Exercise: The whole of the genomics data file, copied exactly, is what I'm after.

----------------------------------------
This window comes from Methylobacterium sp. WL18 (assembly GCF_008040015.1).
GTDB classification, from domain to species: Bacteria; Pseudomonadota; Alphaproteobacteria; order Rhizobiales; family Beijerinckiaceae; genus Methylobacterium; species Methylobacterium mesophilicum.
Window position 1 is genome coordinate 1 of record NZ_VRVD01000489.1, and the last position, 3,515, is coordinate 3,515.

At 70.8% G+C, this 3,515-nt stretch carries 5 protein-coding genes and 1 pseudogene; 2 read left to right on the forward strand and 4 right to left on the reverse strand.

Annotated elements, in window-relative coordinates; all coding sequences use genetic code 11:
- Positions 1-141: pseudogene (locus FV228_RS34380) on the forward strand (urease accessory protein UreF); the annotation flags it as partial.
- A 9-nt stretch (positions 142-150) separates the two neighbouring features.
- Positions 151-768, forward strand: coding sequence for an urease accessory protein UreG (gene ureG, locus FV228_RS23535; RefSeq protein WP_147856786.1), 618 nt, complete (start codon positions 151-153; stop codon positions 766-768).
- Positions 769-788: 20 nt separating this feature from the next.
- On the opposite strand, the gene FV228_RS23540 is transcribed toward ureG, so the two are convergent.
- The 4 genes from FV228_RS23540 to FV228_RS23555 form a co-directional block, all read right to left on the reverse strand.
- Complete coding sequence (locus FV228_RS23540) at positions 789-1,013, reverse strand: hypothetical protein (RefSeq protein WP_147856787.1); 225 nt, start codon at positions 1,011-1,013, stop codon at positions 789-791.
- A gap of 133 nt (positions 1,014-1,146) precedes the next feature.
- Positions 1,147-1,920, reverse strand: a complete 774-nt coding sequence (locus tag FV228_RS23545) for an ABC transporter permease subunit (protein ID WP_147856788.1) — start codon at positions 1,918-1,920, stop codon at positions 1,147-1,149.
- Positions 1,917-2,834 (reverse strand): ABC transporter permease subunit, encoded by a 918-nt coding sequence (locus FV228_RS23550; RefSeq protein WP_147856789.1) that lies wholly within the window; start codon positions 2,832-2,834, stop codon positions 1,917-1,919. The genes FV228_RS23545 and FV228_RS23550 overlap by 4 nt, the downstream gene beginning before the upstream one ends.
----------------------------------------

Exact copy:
This window comes from Methylobacterium sp. WL18 (assembly GCF_008040015.1).
GTDB classification, from domain to species: Bacteria; Pseudomonadota; Alphaproteobacteria; order Rhizobiales; family Beijerinckiaceae; genus Methylobacterium; species Methylobacterium mesophilicum.
Window position 1 is genome coordinate 1 of record NZ_VRVD01000489.1, and the last position, 3,515, is coordinate 3,515.

At 70.8% G+C, this 3,515-nt stretch carries 5 protein-coding genes and 1 pseudogene; 2 read left to right on the forward strand and 4 right to left on the reverse strand.

Annotated elements, in window-relative coordinates; all coding sequences use genetic code 11:
- Positions 1-141: pseudogene (locus FV228_RS34380) on the forward strand (urease accessory protein UreF); the annotation flags it as partial.
- A 9-nt stretch (positions 142-150) separates the two neighbouring features.
- Positions 151-768, forward strand: coding sequence for an urease accessory protein UreG (gene ureG, locus FV228_RS23535; RefSeq protein WP_147856786.1), 618 nt, complete (start codon positions 151-153; stop codon positions 766-768).
- Positions 769-788: 20 nt separating this feature from the next.
- On the opposite strand, the gene FV228_RS23540 is transcribed toward ureG, so the two are convergent.
- The 4 genes from FV228_RS23540 to FV228_RS23555 form a co-directional block, all read right to left on the reverse strand.
- Complete coding sequence (locus FV228_RS23540) at positions 789-1,013, reverse strand: hypothetical protein (RefSeq protein WP_147856787.1); 225 nt, start codon at positions 1,011-1,013, stop codon at positions 789-791.
- A gap of 133 nt (positions 1,014-1,146) precedes the next feature.
- Positions 1,147-1,920, reverse strand: a complete 774-nt coding sequence (locus tag FV228_RS23545) for an ABC transporter permease subunit (protein ID WP_147856788.1) — start codon at positions 1,918-1,920, stop codon at positions 1,147-1,149.
- Positions 1,917-2,834 (reverse strand): ABC transporter permease subunit, encoded by a 918-nt coding sequence (locus FV228_RS23550; RefSeq protein WP_147856789.1) that lies wholly within the window; start codon positions 2,832-2,834, stop codon positions 1,917-1,919. The genes FV228_RS23545 and FV228_RS23550 overlap by 4 nt, the downstream gene beginning before the upstream one ends.